On that November afternoon, I was waiting for a friend somewhere around UI main gate. She arrived and we sauntered to somewhere we could find a shed.

As we were discussing some issues, I espied three boys as they scampered to a middle-aged man that sat some yards away from us. They left the man and dashed to where we sat. One of the boys, I would later identify as Kehinde, interrupted our discussion. I glared at him because l knew what they had come for — alms.

I chose to interrogate these hapless lads that stood carelessly before me because I had found out that the number of children that beg for money and food on UI campus is on the increase.

“You what is your name?” I pointed to the one that had a wild look of indigenous street boys. He was on red jersey and dirty shorts, and was the shortest among the boys. “Toheeb”. It took him many seconds to reply.

“What of you?” I pointed to the one with the appearance of a well fed chap, he kept a finger on his lip and smiled fervently like December Sun. Hastily he replied. “Taye”. He pointed to his bashful twin brother. He called him Kehinde. Although, they are fraternal twins but they had the same height. Toheeb was nine and the twins were eight. “They are too young for this pernicious lifestyle,” I said to my friend who was perusing the matter.

“Why do you beg for money?” I directed my question to Toheeb. He looked at the other boys as though to seek answers from them. “My mother is sick,” he began, “I don’t have anyone to give me food,” he replied. I fixed my gaze on his head with pity.

“She has been sick for how long and who are you living with?” One of the twins fixed his eyes one the tarred road that runs into the campus, as though trying to figure out someone to run to for alms. Toheeb told us he did not know how long his mother had been on the sickbed. He said that he was living with his sister, who would never give him food. My friend was shocked when she heard what Toheeb said with ease.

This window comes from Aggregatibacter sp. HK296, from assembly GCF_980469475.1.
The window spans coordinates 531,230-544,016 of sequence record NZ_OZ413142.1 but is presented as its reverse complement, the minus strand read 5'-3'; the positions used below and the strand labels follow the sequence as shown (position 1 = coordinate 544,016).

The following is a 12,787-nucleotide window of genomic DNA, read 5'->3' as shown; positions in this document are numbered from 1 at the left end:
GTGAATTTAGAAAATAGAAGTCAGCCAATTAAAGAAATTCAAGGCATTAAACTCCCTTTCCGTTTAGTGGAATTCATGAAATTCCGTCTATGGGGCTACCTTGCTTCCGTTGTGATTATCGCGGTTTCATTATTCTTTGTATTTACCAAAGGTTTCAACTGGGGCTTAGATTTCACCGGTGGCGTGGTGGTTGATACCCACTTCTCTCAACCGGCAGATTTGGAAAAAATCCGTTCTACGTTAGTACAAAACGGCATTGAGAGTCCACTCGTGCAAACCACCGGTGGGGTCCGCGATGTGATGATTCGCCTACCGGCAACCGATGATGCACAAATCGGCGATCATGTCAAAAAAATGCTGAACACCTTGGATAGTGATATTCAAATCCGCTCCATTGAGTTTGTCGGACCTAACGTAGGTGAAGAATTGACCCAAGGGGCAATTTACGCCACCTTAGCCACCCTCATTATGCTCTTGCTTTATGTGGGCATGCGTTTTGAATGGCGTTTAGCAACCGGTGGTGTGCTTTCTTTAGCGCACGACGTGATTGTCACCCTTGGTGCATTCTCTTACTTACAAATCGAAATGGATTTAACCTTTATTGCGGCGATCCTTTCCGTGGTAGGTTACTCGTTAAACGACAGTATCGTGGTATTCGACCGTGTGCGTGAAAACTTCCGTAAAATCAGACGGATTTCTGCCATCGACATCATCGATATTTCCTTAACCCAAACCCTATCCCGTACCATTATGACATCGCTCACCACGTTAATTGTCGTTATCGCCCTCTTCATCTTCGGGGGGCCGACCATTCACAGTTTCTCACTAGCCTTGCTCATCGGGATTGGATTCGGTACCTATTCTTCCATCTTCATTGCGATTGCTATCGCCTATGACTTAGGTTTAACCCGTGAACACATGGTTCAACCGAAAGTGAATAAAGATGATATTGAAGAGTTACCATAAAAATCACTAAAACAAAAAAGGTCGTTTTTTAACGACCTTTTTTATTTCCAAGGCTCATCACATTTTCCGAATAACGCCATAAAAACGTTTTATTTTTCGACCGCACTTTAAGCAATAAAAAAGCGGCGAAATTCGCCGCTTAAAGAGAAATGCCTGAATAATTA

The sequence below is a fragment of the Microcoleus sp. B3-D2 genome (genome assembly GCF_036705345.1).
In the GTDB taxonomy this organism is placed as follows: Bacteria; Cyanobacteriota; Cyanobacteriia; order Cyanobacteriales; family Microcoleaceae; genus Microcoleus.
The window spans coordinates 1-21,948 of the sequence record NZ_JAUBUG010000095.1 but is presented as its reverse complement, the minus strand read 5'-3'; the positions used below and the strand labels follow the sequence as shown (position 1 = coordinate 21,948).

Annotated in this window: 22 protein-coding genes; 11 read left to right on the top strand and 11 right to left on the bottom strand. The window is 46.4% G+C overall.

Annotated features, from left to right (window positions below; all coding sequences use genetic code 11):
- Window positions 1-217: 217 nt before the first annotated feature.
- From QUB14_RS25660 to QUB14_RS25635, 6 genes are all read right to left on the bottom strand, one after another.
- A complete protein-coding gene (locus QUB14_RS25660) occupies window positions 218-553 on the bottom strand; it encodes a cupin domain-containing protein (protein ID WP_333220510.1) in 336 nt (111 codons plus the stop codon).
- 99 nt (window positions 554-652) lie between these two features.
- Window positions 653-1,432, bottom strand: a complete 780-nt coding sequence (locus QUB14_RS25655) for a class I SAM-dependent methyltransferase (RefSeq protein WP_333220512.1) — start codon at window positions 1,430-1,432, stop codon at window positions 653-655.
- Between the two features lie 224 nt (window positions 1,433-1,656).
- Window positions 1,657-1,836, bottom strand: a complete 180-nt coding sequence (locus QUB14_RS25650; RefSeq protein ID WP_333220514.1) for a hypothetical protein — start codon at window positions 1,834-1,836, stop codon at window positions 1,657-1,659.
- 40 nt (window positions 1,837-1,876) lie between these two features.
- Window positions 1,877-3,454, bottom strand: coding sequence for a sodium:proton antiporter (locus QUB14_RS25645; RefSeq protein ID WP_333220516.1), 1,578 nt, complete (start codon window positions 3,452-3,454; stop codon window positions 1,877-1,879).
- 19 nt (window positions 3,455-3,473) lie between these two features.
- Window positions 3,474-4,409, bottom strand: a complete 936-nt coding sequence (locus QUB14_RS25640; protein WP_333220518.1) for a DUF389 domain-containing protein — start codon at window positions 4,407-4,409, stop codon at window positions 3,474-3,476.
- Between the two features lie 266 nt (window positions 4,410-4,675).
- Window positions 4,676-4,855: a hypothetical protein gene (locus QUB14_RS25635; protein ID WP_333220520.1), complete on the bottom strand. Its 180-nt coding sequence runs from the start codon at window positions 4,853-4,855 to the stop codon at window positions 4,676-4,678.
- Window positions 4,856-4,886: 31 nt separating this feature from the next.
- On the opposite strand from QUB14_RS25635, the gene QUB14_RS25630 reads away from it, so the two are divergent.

Toheeb is lying, he can’t be saying the truth, I thought within me. I didn’t doubt what my mind was saying. My friend didn’t believe him, she was not convinced. They are trained liars. “Kehinde, am I right?” he nodded as I pointed to him. I continued, “Why do you beg for money?” Kehinde looked at me surlily and replied, “Our mother is sick.” I was dazed. My friend was perplexed.

“Taye, I know you will say the truth, don’t lie to me, where are your parents?” He stared at me, but he did not speak. I beheld Taye as he fondled his lips. I observed his tongue was somewhat red. His tongue looked like a wall smeared with red paint. “What happened to your tongue?” Toheeb chose to answer the question, “It is Chapman. He drank Chapman with jollof rice.” Taye did not refute, though his face sent serious warning to Toheeb. “He drank Chapman too, two Chapman.” Taye mumbled. My friend laughed.

“Toheeb, what of your father?” He looked around searching for words in the eyes of the other boys. I knew he would lie again. “My father is in Lagos…” He replied with many stories. The twins’ story was different when I asked about their father. They said many things that touched my heart, perhaps, my friend too. Taye later told me their mother was not sick, he said that Toheeb had told them to lie about their parents. He told us their mother was a cleaner at a bank; she went to work early in morning and returned when the bank closed. “Our mother gives us Ten naira to school.” Kehinde said vehemently, when I asked him how much their mother gives them to school. Taye said their mother used to give them Twenty Naira. He added that their mother gives them food to school. I was worried about their different answers.